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Why Sharni Williams deserves a place in World and Australian Rugby Halls of Fame

Australia’s unstoppable sevens women have rounded off what is arguably their greatest year ever by adding a World Cup title to their Commonwealth Games and world series gold in 2022.

And as we reflect on another milestone moment for the Pearls, there’s one name that continues to stand out.

It’s not the game-breaking Levi sisters, Maddi and Teagan.

Nor is it Faith Nathan with her record-breaking try haul in South Africa, including a five-for against Madagascar, nor Demi Hayes, Lily Dick, Tia Hinds, Sariah Paki or Bienne Terita.

Charlotte Caslick and Alysia Lefau-Fakaosilea starred in attack all year, and Dom Du Toit and Maddi Ashby are turning into all-round superstars – but they’re still not the name I’m chasing.

There’s one player that ties it all together. And she always has – Australia’s player of the final – Sharni Williams.

Two clutch conversions, some strong carries and her rock-solid defence helped seal the 24-22 decider against New Zealand in Cape Town but it’s nothing out of the ordinary for Batlow’s finest.

Player of the Final @sharni2388 went to another level at the #RWC7s ????#TripleCrown #Aussie7s #WorldRugby7s

— AU 7s (@Aussie7s) September 12, 2022

In fact, these trademarks have anchored Australia’s success since Williams joined the party in 2011.

Let’s pause for a quick snapshot of Sharni’s career so far: Olympic Gold, Commonwealth Gold, RWC7s World Champion, and 3 x World Series winner.

On the World Series circuit alone, she’s amassed 218 games (2nd Aus, 5th overall) with an individual points haul of 559 (5th Aus, 14th overall).

Both figures are incredible – even with the likes of Caslick, Emma Tonegato, Emilee Cherry and Ellia Green running rampant, Sharni still managed to bag 59 tries (6th Aus, 30th overall) and, perhaps more importantly, 132 conversions (2nd Aus, 8th overall) via drop kick.

Yet the measure of a champion player isn’t on the highlight reel.

It’s the nitty gritty. The tough stuff. Making your 1v1 tackles and hitting the ball up to create space for your finishers.

And surprise surprise, our most recent figures have Sharni right up top with 266 tackles (2nd Aus, 12th overall) and 338 carries (3rd Aus, 16th Overall) to go with 54 clean breaks (6th Aus, 28th Overall).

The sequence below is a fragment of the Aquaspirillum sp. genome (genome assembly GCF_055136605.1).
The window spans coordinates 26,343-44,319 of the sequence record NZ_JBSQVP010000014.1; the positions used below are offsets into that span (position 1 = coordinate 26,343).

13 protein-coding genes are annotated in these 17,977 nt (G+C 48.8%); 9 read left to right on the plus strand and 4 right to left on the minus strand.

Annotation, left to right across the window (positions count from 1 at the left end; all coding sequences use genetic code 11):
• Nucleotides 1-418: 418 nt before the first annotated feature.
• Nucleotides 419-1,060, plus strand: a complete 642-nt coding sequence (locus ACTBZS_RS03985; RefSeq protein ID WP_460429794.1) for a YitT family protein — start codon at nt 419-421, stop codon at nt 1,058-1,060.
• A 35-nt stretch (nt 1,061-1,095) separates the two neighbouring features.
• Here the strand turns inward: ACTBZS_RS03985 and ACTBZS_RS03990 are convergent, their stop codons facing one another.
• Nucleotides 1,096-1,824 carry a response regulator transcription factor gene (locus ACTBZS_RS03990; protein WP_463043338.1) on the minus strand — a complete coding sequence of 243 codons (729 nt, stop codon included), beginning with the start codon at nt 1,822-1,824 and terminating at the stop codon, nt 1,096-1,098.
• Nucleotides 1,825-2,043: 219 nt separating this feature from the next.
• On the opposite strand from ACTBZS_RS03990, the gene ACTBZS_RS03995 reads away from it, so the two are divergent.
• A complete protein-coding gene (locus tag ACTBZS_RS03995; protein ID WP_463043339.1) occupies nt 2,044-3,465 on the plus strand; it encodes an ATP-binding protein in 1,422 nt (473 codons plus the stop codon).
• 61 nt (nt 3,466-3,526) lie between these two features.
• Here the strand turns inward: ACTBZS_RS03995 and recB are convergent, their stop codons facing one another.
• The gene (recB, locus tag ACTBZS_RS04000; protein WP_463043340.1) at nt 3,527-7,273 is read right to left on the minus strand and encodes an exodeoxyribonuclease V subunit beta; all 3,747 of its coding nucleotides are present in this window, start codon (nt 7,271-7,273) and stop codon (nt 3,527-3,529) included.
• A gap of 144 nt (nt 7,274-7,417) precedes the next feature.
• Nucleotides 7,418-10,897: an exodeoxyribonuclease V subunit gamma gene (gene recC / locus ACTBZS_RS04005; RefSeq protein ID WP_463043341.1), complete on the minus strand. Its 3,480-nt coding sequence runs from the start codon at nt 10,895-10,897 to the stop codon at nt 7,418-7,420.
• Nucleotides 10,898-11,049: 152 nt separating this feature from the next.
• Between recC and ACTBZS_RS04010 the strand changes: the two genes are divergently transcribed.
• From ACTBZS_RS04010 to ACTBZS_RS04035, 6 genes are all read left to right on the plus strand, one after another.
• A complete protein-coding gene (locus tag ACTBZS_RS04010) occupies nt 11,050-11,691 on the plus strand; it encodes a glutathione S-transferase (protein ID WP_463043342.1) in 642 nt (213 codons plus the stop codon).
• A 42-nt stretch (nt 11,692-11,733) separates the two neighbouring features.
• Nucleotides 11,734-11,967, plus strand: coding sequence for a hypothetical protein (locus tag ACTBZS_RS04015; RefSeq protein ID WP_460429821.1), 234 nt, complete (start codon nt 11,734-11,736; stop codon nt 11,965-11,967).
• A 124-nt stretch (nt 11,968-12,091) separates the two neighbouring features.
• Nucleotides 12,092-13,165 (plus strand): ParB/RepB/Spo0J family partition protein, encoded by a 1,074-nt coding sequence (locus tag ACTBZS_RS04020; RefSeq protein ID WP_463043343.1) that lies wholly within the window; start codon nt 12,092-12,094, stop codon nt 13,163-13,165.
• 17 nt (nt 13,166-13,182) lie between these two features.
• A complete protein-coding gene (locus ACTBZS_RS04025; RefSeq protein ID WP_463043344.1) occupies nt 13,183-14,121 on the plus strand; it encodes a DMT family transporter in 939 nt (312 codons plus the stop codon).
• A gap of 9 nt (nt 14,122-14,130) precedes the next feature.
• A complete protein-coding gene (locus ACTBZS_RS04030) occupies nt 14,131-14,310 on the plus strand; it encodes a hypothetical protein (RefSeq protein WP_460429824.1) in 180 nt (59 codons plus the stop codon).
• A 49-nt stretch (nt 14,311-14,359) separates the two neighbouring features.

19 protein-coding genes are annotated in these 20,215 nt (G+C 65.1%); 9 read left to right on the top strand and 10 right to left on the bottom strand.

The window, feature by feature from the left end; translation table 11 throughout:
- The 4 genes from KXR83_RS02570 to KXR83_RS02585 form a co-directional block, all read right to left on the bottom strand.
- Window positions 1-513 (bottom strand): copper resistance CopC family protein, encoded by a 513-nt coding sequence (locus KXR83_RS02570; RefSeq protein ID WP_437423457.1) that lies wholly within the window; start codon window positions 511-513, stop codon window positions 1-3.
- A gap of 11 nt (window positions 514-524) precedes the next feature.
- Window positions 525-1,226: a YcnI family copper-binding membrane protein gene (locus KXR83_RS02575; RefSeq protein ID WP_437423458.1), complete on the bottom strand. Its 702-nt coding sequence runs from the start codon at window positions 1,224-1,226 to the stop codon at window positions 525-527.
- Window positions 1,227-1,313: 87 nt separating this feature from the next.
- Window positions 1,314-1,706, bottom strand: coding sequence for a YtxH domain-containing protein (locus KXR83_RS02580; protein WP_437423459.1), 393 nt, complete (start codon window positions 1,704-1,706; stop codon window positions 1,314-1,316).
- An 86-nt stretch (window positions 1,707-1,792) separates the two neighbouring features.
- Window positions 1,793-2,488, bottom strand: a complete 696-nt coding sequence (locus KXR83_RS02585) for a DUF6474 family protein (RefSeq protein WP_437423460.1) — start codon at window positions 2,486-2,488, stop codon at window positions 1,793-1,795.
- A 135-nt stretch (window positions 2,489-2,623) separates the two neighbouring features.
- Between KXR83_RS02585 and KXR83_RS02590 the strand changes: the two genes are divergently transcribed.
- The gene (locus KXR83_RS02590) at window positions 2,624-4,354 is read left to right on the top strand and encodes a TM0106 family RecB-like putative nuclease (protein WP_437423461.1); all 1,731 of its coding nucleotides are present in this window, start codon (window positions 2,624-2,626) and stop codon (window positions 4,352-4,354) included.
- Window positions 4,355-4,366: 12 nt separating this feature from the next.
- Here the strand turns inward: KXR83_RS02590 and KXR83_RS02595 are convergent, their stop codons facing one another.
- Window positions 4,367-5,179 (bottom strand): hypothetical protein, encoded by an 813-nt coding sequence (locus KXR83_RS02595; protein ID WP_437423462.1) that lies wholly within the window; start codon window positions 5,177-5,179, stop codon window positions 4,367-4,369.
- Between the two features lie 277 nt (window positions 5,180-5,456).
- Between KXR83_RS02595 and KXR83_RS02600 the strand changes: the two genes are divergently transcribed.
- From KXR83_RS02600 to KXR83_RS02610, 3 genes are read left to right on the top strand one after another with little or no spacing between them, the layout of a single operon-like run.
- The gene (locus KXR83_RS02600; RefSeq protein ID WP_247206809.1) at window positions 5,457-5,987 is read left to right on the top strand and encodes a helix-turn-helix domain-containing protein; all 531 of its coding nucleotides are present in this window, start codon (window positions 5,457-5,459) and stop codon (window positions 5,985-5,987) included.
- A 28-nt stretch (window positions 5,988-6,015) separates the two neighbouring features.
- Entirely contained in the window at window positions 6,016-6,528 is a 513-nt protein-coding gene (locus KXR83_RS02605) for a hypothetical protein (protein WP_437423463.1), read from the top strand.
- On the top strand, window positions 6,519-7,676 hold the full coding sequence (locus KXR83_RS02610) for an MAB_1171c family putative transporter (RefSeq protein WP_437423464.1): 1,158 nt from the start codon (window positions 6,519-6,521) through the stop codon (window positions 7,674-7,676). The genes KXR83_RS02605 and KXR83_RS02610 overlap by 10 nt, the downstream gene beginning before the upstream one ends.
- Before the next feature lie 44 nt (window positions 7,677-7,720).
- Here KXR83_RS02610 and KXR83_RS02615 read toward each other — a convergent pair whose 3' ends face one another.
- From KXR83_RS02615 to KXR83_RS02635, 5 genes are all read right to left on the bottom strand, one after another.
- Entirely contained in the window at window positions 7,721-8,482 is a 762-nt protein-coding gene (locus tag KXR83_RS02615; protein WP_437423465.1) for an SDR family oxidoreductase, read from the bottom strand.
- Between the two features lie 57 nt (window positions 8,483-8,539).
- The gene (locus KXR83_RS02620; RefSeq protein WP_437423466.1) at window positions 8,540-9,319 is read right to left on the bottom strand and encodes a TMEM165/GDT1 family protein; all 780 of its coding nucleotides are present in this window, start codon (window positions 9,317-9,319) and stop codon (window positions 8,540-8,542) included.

Bear in mind, these stats don’t include Oceania/friendly sevens tournaments, nor does it include her two Olympic and two Commonwealth campaigns.

And sadly Wallaroo stats are difficult to come by so we can’t dive too deeply into Sharni’s individual contributions in the 15-a-side game.

But given she debuted in 2008 and is off to a fourth World Cup next month after playing in 2010 (3 tries), 2014 and captaining Australia’s 2017 RWC campaign, you can imagine there’s more than a handful of caps to her name as a hard-running centre.

I’d estimate Sharni’s represented her country close to 300 times across all tournaments and formats, many as a captain/co-captain.

Those who demonstrate such commitment and durability (plus unprecedented success) at the top level deserve to be recognised among rugby’s highest achievers both domestically and abroad.

21-cap half-back and RWC7s winning captain Cheryl McAfee is Australia’s only female player in the World Rugby Hall of Fame and was inducted last year.

The Australian Sports Hall of Fame lists 20 rugby union players and 5 coach/admin figures, all of whom are men.

And to the best of my knowledge, Australia’s Hall of Fame focuses solely on the Wallabies.

Now it’s no secret Rugby Australia has come under scrutiny for its handling of the women’s game.

Issues such as pay parity, resourcing, safety/wellbeing, and player retention at the top level have all been the source of robust debate both here on The Roar and across traditional media.

Clearly, there’s a long road ahead for Rugby Australia and I’d personally love to see Moore Park set a clear timeline for women’s professionalisation.

But they could do far worse than to make history by inducting Sharni Williams into a rebranded Australian Rugby Hall of Fame encompassing Wallabies, Wallaroos and Sevens, and nominating her for the Australian Sports Hall of Fame.

At 34, Williams is already a legend.

She’s continued to evolved and adapt in both formats and credits her teammates for keeping her young.

But she won’t be playing forever and as another milestone looms, the least Rugby Australia could to is make her legend status official.


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